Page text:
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As head of HR at TT, I like to think we make a concerted effort to stay on top of important workforce issues in the news, whether those topics have surfaced at TT or in the greater tech industry. And one of the biggest topics of debate right now, at least in our industry, is that of women in tech. Or more specifically, the lack of women in the technology industry, particularly in engineering and leadership roles.

Much of the news is negative, unfortunately. In the past few months alone, you haven’t had to look hard to find discouraging headlines, whether on a national scale (Why are women leaving the tech industry in droves?) or specific to Chicago (1871 won’t launch delayed women-in-tech vertical as an incubator). Of course, most working in tech probably don’t need a headline to tell them that—just by doing the “eye test” at industry events, it’s easy to see that women are vastly outnumbered.

But it’s not just about numbers, either—it’s about whether if we, as an industry, see women as equal to men. With Techweek Chicago approaching, we’re reminded of last year’s controversy, when the conference sent out invitations deemed to be sexist and emblematic of the problem by many in the community. It could be a chicken-or-egg question, determining whether a sexist culture has developed because of a lack of women, or if that culture has in fact led to the lack of women. It may be a bit of both, but either way it’s an issue.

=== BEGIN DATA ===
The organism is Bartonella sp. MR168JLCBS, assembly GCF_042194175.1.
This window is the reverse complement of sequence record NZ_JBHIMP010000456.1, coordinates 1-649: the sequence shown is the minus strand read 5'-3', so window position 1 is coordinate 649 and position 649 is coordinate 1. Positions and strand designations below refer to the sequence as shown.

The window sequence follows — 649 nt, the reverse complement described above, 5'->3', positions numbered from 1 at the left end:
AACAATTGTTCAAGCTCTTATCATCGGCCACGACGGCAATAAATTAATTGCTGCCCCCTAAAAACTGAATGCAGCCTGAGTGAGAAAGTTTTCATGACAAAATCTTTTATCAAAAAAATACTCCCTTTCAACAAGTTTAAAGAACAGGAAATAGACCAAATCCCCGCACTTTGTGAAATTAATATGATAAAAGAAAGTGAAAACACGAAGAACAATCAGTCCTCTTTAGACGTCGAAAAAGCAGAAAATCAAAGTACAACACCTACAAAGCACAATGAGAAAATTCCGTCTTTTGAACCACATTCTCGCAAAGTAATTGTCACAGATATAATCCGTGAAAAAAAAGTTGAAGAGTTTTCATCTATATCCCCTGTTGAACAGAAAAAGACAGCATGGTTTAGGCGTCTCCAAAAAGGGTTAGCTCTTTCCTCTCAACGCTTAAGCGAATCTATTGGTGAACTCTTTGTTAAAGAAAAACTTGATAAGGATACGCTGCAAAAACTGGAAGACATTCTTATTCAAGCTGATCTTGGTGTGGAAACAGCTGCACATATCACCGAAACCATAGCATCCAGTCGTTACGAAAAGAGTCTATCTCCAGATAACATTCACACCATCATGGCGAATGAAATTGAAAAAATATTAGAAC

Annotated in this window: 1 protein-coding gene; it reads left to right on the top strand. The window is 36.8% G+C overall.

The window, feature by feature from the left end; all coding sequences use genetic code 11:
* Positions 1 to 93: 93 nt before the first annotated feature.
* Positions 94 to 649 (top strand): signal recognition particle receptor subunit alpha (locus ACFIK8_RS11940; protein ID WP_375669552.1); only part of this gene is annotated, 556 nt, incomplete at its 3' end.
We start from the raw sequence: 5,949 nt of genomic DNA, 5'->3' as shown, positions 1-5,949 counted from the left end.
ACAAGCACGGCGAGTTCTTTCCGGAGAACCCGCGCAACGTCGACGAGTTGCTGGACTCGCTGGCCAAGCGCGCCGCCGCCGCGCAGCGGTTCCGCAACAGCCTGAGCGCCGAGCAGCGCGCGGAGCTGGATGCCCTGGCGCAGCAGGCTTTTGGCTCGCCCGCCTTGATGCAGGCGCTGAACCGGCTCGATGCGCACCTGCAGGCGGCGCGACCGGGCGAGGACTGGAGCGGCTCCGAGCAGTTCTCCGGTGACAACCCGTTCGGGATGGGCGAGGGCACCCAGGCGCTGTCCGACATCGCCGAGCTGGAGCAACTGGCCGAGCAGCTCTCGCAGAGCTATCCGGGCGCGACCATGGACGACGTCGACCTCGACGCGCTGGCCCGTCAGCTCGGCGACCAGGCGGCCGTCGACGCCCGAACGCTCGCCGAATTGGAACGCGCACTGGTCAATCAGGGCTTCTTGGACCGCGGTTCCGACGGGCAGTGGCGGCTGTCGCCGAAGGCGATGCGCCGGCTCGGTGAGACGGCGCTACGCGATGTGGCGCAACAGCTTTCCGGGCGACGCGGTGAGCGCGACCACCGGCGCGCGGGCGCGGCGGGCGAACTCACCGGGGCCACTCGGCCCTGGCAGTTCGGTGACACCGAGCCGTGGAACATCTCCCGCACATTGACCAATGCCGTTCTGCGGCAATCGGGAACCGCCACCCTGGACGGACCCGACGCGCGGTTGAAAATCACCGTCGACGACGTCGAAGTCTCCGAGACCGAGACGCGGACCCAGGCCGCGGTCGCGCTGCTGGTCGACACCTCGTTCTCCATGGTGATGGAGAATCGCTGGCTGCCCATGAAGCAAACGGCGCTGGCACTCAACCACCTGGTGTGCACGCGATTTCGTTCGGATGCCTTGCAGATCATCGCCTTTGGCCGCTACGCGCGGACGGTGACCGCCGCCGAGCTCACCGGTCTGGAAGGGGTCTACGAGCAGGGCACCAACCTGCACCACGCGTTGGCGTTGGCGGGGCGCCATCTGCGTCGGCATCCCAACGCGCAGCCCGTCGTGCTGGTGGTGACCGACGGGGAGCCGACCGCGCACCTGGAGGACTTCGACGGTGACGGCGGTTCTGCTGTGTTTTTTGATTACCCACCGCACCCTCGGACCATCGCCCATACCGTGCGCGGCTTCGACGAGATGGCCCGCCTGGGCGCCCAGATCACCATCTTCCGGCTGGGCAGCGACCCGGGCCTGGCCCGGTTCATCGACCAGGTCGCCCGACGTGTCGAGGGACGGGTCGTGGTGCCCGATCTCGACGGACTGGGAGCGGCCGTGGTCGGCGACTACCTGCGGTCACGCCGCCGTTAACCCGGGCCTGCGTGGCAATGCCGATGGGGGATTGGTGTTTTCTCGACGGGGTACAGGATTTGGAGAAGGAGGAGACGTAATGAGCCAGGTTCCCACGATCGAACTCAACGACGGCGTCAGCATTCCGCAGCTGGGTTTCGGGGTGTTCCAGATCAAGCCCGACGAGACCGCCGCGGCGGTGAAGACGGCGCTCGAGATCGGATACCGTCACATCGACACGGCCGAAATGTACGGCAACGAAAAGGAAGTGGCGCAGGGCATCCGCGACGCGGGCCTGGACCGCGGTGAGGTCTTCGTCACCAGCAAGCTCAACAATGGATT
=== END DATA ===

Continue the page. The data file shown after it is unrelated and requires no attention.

That said, there is good news too. Last month, Crain’s highlighted ThoughtWorks, a Chicago-based company that has found a great deal of success with women in technical jobs. I recently had a great time at the ITA Women in Tech Poker Night, where I met many women making a difference in Chicago tech, and I read this inspiring piece on Sonja Khan, who is interning at Facebook this summer and loving computer science.

Additionally, the fact that the media is covering the disparities in the industry is a positive in itself—after all, in order to solve a problem, it first needs to be recognized as a problem. But even with these small victories, it’s clear the industry can do a lot better.

And that includes us too—TT is not yet where we want to be. But we know the value of a diverse workforce, and we recognize that companies must take an active role not just in giving female technologists a chance, but in creating a culture that will allow them (and anyone) to thrive. There’s still work to be done, but we’ve made great strides on both fronts in recent years, and we want to take an active role in making that culture of inclusivity a reality.

As such, we’re beginning a monthly “Speaking In Code” segment this summer. We’ll be posting Q&As with talented women at TT, talking with them about their paths through the industry, their recommendations for the next generation of female technologists and more. We hope this will encourage others to view technology as an appealing, interactive, cooperative and energetic field versus the “isolated, heads down, introverted role” we once believed it to be. Please keep an eye on Trade Talk for those posts over the next few months, and certainly feel free to share with me your thoughts on this post.

Equality of opportunity is vitally important in our industry, and it’s something I am—and TT is—passionate about. Sharing these stories is a small step, but one that we hope will inspire more people to join the conversation.